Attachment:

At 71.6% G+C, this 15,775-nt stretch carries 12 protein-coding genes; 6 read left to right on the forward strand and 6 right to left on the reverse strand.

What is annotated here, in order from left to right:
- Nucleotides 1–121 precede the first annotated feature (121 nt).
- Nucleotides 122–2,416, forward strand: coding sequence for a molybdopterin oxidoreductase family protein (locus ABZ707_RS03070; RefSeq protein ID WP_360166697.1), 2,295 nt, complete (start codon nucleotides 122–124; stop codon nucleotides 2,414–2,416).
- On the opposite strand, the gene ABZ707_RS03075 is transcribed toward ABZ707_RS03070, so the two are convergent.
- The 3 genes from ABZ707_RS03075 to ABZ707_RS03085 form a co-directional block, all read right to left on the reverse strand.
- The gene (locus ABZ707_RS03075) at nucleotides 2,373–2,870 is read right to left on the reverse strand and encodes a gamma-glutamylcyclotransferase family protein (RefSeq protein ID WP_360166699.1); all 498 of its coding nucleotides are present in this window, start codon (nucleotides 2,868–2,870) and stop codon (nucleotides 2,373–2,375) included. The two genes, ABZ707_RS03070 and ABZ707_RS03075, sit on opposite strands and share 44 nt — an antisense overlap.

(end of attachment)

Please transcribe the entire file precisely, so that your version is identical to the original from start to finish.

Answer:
At 71.6% G+C, this 15,775-nt stretch carries 12 protein-coding genes; 6 read left to right on the forward strand and 6 right to left on the reverse strand.

What is annotated here, in order from left to right:
- Nucleotides 1–121 precede the first annotated feature (121 nt).
- Nucleotides 122–2,416, forward strand: coding sequence for a molybdopterin oxidoreductase family protein (locus ABZ707_RS03070; RefSeq protein ID WP_360166697.1), 2,295 nt, complete (start codon nucleotides 122–124; stop codon nucleotides 2,414–2,416).
- On the opposite strand, the gene ABZ707_RS03075 is transcribed toward ABZ707_RS03070, so the two are convergent.
- The 3 genes from ABZ707_RS03075 to ABZ707_RS03085 form a co-directional block, all read right to left on the reverse strand.
- The gene (locus ABZ707_RS03075) at nucleotides 2,373–2,870 is read right to left on the reverse strand and encodes a gamma-glutamylcyclotransferase family protein (RefSeq protein ID WP_360166699.1); all 498 of its coding nucleotides are present in this window, start codon (nucleotides 2,868–2,870) and stop codon (nucleotides 2,373–2,375) included. The two genes, ABZ707_RS03070 and ABZ707_RS03075, sit on opposite strands and share 44 nt — an antisense overlap.